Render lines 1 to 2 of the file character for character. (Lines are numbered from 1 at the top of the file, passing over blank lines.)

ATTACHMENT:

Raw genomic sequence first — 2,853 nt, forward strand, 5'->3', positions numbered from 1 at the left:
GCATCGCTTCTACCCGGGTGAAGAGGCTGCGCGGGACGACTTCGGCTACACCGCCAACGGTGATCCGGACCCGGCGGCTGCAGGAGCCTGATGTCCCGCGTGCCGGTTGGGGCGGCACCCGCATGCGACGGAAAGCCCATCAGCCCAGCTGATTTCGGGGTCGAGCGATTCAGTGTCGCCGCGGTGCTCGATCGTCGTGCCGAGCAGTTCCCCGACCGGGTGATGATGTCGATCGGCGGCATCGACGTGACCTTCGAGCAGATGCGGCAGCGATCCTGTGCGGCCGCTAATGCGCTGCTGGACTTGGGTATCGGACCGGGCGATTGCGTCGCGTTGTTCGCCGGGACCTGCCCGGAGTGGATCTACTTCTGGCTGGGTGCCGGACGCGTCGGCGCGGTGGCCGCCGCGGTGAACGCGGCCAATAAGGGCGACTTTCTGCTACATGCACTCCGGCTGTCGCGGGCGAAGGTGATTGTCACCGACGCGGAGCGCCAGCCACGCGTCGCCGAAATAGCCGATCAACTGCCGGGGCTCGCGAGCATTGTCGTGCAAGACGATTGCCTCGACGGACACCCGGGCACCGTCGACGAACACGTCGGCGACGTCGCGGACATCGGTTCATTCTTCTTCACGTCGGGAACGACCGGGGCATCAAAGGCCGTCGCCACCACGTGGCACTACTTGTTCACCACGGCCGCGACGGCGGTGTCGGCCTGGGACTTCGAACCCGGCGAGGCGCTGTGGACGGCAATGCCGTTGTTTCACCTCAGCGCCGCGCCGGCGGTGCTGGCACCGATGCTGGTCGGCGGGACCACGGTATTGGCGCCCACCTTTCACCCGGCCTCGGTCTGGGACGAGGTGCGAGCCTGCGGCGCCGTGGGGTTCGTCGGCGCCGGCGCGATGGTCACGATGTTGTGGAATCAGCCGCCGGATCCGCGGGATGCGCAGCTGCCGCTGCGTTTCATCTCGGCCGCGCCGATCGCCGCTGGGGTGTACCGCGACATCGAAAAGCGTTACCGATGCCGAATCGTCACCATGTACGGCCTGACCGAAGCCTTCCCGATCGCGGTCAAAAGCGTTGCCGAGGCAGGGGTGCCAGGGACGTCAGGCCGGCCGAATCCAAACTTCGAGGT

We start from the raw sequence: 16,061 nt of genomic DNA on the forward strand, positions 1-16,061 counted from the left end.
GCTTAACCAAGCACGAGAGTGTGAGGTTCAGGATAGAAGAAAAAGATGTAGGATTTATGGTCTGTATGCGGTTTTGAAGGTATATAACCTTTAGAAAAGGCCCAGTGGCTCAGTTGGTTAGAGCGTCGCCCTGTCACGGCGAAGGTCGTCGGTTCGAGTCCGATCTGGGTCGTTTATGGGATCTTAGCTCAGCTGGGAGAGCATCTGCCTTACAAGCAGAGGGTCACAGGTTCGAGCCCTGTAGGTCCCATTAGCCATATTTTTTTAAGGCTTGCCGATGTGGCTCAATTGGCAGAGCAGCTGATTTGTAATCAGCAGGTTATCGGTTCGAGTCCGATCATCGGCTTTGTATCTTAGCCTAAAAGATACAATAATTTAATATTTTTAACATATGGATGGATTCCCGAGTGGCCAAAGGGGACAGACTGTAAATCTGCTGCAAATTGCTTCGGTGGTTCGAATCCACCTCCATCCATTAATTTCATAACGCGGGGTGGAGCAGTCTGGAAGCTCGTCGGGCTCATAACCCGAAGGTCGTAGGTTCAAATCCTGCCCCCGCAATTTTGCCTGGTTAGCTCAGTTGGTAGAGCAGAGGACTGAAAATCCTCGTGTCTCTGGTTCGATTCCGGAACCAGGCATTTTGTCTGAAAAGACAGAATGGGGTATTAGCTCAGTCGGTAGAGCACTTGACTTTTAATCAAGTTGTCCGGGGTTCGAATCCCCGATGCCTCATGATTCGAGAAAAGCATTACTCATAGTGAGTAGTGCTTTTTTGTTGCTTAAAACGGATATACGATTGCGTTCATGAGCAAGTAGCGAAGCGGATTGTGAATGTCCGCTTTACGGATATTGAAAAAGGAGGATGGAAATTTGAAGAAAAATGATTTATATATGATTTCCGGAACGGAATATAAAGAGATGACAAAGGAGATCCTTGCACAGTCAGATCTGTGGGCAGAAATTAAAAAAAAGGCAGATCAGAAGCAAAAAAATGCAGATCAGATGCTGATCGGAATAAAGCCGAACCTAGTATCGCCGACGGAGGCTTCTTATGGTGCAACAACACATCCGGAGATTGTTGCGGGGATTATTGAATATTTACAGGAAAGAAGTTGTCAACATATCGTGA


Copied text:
Raw genomic sequence first — 2,853 nt, forward strand, 5'->3', positions numbered from 1 at the left:
GCATCGCTTCTACCCGGGTGAAGAGGCTGCGCGGGACGACTTCGGCTACACCGCCAACGGTGATCCGGACCCGGCGGCTGCAGGAGCCTGATGTCCCGCGTGCCGGTTGGGGCGGCACCCGCATGCGACGGAAAGCCCATCAGCCCAGCTGATTTCGGGGTCGAGCGATTCAGTGTCGCCGCGGTGCTCGATCGTCGTGCCGAGCAGTTCCCCGACCGGGTGATGATGTCGATCGGCGGCATCGACGTGACCTTCGAGCAGATGCGGCAGCGATCCTGTGCGGCCGCTAATGCGCTGCTGGACTTGGGTATCGGACCGGGCGATTGCGTCGCGTTGTTCGCCGGGACCTGCCCGGAGTGGATCTACTTCTGGCTGGGTGCCGGACGCGTCGGCGCGGTGGCCGCCGCGGTGAACGCGGCCAATAAGGGCGACTTTCTGCTACATGCACTCCGGCTGTCGCGGGCGAAGGTGATTGTCACCGACGCGGAGCGCCAGCCACGCGTCGCCGAAATAGCCGATCAACTGCCGGGGCTCGCGAGCATTGTCGTGCAAGACGATTGCCTCGACGGACACCCGGGCACCGTCGACGAACACGTCGGCGACGTCGCGGACATCGGTTCATTCTTCTTCACGTCGGGAACGACCGGGGCATCAAAGGCCGTCGCCACCACGTGGCACTACTTGTTCACCACGGCCGCGACGGCGGTGTCGGCCTGGGACTTCGAACCCGGCGAGGCGCTGTGGACGGCAATGCCGTTGTTTCACCTCAGCGCCGCGCCGGCGGTGCTGGCACCGATGCTGGTCGGCGGGACCACGGTATTGGCGCCCACCTTTCACCCGGCCTCGGTCTGGGACGAGGTGCGAGCCTGCGGCGCCGTGGGGTTCGTCGGCGCCGGCGCGATGGTCACGATGTTGTGGAATCAGCCGCCGGATCCGCGGGATGCGCAGCTGCCGCTGCGTTTCATCTCGGCCGCGCCGATCGCCGCTGGGGTGTACCGCGACATCGAAAAGCGTTACCGATGCCGAATCGTCACCATGTACGGCCTGACCGAAGCCTTCCCGATCGCGGTCAAAAGCGTTGCCGAGGCAGGGGTGCCAGGGACGTCAGGCCGGCCGAATCCAAACTTCGAGGT